Should I Apply For a New Job Even Though I’m Happily Employed?

At a fork in the road: should I apply for a new job or stay at my current one?

A Pivot HR911 Post: It’s time for our blog’s monthly Pivot HR911 post, where we feature questions from readers looking for employment advice. This month we help a banking professional who is thinking about pursuing a new job opportunity even though she is happy where she is. Should she risk leaving after only one year? Read on for our answer (hint: we think she should go for it!).

PS. If you are an employer worried about your employees seeking new opportunities, we encourage you to check in with them. Have you read our article on Stay Interviews?


Dear Pivot: Should I apply for a new job even though I’m happy in my current role?

This month’s HR911 question comes to us from a banking professional Michelle*, who was recently sent a job posting by a friend. The posting appealed to her despite being content in her current role with a national financial institution. It’s for a newly-created position focusing on an area of finance that is she is passionate about. Michelle also happens to have a contact at the new job and could easily reach out for more information and to establish a connection. However, Michelle has only been at her job for a year, and she’s worried that leaving after such a short amount of time will look bad on her resume. Also, she likes her job overall and working with her team. Should she take a chance and apply for the new job, risking the stability of what’s known for the uncertainty of the unknown, or stay where she is now for that extra year on her resume?


Our answer: Yes, apply for that new job, and here’s why:

We understand Michelle’s hesitation. While we think she should explore this new job opportunity, we want to address her concerns right off the bat:


1. Does being at job for only one year look bad on your resume?

In short, not always. According to Forbes, there has been a recent shift in thinking about “job-hopping”, or moving on to new job after only a year or two. Job-hopping has become increasingly popular with Gen X and Millennial employees, especially those who work in development or tech-based industries and change jobs to learn up-to-date practices and trends. But this strategy can work for any professional who wants to stay current in a highly competitive job market: cutting edge industry knowledge can offer real value to new employers.

Job hopping may or may not necessarily be the key to long-term success and job satisfaction for everyone, but in Michelle’s case, she doesn’t need to let a one-year entry on her resume hold her back from applying to a new and exciting opportunity.


2. Should you reach out to a contact to learn more about the new organization?

We recommend that Michelle reach out to any contacts she has at the new employer. It’s always helpful to get the inside scoop of what’s going on and they can introduce her to others to her build her network. She could frame a meeting as an informational interview, a technique that is often used by job seekers to learn about career opportunities and make connections in their chosen field. An informational interview is exactly as it sounds, a chance to ask questions to get more information. It allows you to find out about positions that may be available with a desired organization. Here’s how to go about arranging an informational interview:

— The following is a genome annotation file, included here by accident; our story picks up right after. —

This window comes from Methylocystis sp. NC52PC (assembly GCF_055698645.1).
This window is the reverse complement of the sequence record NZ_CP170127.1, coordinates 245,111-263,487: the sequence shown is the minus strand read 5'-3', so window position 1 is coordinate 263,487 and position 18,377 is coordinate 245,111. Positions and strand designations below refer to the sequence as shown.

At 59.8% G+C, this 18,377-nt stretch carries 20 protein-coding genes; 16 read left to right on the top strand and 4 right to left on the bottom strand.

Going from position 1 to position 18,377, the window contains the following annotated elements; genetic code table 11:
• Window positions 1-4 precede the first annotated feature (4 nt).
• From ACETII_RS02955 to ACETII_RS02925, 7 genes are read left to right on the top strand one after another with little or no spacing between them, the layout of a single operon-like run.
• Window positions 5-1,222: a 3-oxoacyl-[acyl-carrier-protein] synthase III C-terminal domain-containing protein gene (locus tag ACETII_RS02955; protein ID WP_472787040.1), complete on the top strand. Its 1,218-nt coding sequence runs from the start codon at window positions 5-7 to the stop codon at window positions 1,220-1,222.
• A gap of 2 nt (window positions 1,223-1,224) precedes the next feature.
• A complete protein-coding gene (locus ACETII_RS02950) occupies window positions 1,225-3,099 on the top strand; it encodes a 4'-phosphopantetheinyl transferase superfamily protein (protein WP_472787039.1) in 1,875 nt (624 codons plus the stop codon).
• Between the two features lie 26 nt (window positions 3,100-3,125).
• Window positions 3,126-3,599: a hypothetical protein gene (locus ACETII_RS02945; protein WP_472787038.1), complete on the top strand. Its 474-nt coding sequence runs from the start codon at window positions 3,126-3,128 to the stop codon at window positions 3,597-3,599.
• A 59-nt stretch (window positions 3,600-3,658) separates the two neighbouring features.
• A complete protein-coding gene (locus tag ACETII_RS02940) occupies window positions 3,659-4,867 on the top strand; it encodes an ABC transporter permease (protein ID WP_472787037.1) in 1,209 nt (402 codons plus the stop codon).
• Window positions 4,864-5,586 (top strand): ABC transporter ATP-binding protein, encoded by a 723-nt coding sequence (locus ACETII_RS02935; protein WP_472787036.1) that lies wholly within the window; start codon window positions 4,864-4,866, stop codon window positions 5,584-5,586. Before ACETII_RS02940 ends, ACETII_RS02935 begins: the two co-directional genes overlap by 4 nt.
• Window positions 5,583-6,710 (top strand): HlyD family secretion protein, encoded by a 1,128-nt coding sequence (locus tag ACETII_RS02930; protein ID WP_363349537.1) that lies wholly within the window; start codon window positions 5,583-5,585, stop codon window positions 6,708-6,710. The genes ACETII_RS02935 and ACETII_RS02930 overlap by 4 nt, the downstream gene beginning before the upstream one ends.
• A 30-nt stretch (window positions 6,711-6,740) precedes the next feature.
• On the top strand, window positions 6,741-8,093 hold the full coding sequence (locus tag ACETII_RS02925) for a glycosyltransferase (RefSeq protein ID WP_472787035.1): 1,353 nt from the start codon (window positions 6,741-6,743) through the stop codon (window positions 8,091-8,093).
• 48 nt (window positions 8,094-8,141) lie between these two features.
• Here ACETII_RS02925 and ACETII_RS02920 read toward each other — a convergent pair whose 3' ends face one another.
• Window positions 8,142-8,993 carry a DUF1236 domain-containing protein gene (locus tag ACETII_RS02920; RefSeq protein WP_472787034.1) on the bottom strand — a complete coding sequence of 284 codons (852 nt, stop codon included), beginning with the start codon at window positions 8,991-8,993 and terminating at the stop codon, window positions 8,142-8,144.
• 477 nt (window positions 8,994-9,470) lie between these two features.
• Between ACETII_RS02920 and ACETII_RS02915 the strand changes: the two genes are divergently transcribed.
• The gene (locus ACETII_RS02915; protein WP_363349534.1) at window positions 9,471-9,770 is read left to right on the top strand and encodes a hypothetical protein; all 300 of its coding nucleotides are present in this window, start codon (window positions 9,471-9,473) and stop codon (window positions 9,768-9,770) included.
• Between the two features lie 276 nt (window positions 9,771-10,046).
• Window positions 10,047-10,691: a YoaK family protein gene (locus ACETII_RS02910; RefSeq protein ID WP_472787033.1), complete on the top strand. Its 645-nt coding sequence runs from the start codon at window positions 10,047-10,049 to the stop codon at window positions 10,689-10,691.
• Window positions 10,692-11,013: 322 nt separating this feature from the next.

• Make a list of people you’d like to meet and any mutual connections you may have who could introduce you.
  • Once you have your interviewee’s contact details, invite them to meet with you; explain you are looking for information only, not a job.
  • Meet where it’s most convenient for them. That could be their office or a coffee shop, let them choose the location.
  • Be respectful of your interviewee’s time: have a list of questions prepared and don’t go over the time you agreed upon.
  • Treat it like a job interview: dress to impress and be be professional. Don’t forget your business card.
  • Thank them for their time and follow up with a thank you note or email.
  • Invite them to connect on LinkedIn so you can keep in touch.


Bonus Tip: Maintain your network

Even if you are happily employed, we strongly recommend keeping an active network. You never know what could change. Your company could have to downsize and begin layoffs; staffing changes could result in a less convivial work environment, or worse, you have to unexpectedly find a new job. This is when you’ll want to reach out to your contacts: they will help you source opportunities right away. Here’s how you can maintain a network even when the going’s good:

  • Volunteer in a role that enables you to meet other professionals.
  • Keep active with your professional association: attend networking events and trainings.
  • Initiate informational interviews with people whose careers you admire.


3. Should you risk the security of your current job for something that might not work out?

We get it. Applying for a new job is scary for anyone in this situation. You risk rejection and all of the other unpleasant aspects of job searching. Or what if your boss finds out you’re looking? Why chance all of this if you don’t feel like you need to? Well, we think it never hurts to find out more about an opportunity that piques your interest, so we encourage Michelle to go through the process, and then figure out if it’s worth making a move. We wish her the best of luck, and anyone else who may be in this situation.

We hope you enjoyed this month’s edition of Pivot HR911; If you would like to submit a question for next month’s Pivot HR911 post, please email your query to

*Name has been changed to preserve anonymity.

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